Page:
Friday, November 28, 2014

Review: Parcells (2014)

By Bill Parcells and Nunyo Demasio

Bill Parcells is nothing if not prolific. He's written more books than most writers while still finding the time to put together a Hall of Fame career as a football coach.

The latest example of this is "Parcells," a sprawling autobiography of sorts that covers more than 500 pages. It's a football life that still has the ability to fascinate, despite a variety of odd twists and turns.

Parcells' time in football started with the usual bouncing around the country. He was a good enough player to be drafted into the National Football League, but not good enough to play. So he turned to coaching. There he worked his way up the ladder, which means a lot of stops in a lot of different places.

Eventually, coaches are supposed to gain a little stability in their lives in terms of location, and Parcells appeared to have that with the New York Giants after becoming their head coach. He won two Super Bowl titles there, and it seemed as if he could buy, and not rent, after several seasons there. But factors ranging from health to financial insecurity pushed him out the door.

From there it was on to a variety of other stops, coaching the New England Patriots, New York Jets and Dallas Cowboys and running the operations of the Miami Dolphins over the years. There were plenty of other negotiations along the way as well, as he came close to joining a few other organizations as well. The effect was to make the coach something of a puzzle, as in "Why is he doing this now?" The stories of those switches are interesting, and Parcells admits now he could have handled some of those moves in a better way.

This publication follows a trend in sports books, the third-person autobiography. It's written in someone else's voice, although it clearly has plenty of input from Parcells himself. There is some other material from those who were part of Parcells' long ride over the years.

Does the format work? Reasonably well. However, it does create a little distance from the subject, Parcells, and the reader. Demasio certainly comes across as an admirer of Parcells here; Parcells might be tougher on himself than his collaborator. Plus there is a great deal of material here, as the number of pages suggests. Demasio probably could edited some sections of game descriptions over the years rather easily, losing a few dozen pages in the process. I also could have done without the constant references to "Big Blue" as a nickname for the Giants.

Still, there is plenty to enjoy here. Parcells-watchers say there isn't much bombshell material included, but that's fine. It's interesting when the anecdotes take the reader behind the scenes into the locker room or negotiation room. Parcells reached the status he did in football for a variety of reasons, and one of the biggest was that he was good at getting the most out of his players. They may not have liked him along the way, but they appreciated his efforts after the fact in most cases.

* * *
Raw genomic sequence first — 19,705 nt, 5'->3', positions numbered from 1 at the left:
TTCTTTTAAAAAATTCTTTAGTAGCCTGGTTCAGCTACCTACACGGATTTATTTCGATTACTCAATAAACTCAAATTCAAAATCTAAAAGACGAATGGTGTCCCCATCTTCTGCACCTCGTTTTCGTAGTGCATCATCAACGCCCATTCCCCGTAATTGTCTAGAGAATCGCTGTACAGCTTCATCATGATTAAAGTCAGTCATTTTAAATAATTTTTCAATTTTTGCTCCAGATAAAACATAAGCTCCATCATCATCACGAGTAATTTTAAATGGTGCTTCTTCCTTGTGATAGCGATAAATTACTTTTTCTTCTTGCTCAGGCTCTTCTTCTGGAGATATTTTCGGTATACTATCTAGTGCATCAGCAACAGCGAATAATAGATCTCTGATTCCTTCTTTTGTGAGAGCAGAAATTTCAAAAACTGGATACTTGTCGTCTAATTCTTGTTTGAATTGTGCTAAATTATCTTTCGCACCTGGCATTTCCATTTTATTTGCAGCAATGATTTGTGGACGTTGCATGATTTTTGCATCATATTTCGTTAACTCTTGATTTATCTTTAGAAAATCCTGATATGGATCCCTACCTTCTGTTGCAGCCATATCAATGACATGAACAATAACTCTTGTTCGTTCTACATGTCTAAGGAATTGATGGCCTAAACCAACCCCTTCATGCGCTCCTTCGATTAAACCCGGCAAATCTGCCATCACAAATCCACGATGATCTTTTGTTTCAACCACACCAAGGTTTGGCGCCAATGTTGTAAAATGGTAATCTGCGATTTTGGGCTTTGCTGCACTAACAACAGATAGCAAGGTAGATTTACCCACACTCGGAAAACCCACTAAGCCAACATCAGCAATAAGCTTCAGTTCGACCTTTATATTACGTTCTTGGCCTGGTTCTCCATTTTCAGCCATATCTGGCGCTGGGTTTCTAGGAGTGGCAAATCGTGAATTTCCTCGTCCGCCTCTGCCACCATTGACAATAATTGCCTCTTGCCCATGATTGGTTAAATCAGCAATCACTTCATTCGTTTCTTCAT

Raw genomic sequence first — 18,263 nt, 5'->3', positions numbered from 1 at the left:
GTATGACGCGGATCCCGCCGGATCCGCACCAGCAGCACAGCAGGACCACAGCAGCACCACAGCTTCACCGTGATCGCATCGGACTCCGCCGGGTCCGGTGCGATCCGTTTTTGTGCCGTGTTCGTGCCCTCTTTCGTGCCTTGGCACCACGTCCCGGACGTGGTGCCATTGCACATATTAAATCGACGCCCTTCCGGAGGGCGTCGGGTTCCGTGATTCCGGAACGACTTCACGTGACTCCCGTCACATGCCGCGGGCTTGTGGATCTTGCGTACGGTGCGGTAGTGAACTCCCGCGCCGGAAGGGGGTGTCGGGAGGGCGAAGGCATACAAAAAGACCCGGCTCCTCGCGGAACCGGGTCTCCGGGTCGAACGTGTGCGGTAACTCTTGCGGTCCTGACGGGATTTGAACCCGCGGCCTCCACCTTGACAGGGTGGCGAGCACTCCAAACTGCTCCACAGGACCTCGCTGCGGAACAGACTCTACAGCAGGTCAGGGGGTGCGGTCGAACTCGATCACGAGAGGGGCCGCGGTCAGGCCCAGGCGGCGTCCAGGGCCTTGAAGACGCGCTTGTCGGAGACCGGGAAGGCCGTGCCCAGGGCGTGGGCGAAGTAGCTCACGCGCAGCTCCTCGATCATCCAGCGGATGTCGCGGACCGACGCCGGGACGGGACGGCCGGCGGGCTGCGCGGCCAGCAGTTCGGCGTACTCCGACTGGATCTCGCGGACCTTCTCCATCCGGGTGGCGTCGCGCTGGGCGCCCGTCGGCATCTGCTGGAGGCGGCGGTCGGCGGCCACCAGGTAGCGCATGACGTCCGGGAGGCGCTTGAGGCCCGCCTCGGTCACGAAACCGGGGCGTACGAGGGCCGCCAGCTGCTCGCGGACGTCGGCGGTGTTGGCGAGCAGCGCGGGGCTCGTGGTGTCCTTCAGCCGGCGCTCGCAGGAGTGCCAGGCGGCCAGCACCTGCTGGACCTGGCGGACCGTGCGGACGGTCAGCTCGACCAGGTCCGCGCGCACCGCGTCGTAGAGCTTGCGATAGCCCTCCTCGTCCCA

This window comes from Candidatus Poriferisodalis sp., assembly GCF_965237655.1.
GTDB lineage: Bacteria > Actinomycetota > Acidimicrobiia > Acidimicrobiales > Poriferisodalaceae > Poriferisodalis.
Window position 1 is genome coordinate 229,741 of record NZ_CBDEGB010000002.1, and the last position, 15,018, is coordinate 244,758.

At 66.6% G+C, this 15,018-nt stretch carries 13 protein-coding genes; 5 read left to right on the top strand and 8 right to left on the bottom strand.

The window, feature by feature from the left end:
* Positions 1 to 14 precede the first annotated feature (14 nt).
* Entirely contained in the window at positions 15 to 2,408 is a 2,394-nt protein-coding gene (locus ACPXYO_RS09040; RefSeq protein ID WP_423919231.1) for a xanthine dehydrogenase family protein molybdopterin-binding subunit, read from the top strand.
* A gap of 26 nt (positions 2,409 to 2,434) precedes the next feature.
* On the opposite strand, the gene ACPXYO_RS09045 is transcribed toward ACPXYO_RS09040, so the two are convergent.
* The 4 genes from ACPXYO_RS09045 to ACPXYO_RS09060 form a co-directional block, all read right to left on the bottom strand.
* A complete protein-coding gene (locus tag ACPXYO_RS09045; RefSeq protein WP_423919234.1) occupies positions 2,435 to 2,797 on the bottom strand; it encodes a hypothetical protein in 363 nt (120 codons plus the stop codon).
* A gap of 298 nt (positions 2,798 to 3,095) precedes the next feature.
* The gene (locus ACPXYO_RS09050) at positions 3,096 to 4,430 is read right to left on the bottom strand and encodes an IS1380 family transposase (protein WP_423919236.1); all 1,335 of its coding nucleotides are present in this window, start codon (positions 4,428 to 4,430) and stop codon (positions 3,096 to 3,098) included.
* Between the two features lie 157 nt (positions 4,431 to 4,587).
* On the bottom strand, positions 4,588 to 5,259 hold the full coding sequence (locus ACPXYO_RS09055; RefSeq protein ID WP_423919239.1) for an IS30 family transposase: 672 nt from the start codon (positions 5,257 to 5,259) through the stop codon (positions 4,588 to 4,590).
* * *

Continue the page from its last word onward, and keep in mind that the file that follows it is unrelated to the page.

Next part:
All of this came with a bit of a price, as Parcells says he was married to football. That led to divorce and a father who was never around for his children. He would have been much better off had he told his children that he loved them as often as he told Lawrence Taylor that he loved him. It's all part of the package.

Someone once said to a reporter who covered a Parcells-coached team that he was extremely lucky to spend a couple of hours a week with Parcells, just to see his intellect in action on a regular basis. Indeed, he's a fascinating individual. "Parcells" provides insight into why he was and is an interesting man, and why we're still drawn to him more than 25 years after his first championship.

(I received this book from "Blogging for Books" for free in return for this review.)

Four stars

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Sunday, November 23, 2014

Review: A Matter of Inches (2014)

By Clint Malarchuk with Dan Robson

It's odd to see yourself referenced in a book of any type, even if it's anonymously. I pop up in that manner in Clint Malarchuk's book, "A Matter of Inches." That demands an explanation.

I was working in the Buffalo Sabres public relations department when Malarchuk had his throat slashed during a 1989 game in Memorial Auditorium. It was as terrible a moment as you'd expect. I even took a frantic call in the press box from Malarchuk's brother, who had been watching on TV a couple of thousand miles away.

Two days later, the Sabres were again home for a game, and Malarchuk - who had gone through surgery and was released from the hospital - stopped by the Aud to pick up a few things. I suggested that it would be nice during a break to have him wave to the crowd during a break in the action, since the fans were part of that traumatic experience. My boss convinced Malarchuk to do so, although it wasn't easy.

I was one of the public address announcers at games, so I turned on the microphone and (as is mentioned in the book) said, "It's been a tough couple of days in the Sabre organization, but we thought you'd like to see someone. So at the Zamboni entrance, please welcome back Clint Malarchuk." The standing ovation, which included everyone on the ice from both teams, lasted three or four minutes. The doors were eventually opened so that Malarchuk could walk out on the ice and allow everyone to get a better look. It was an emotional moment.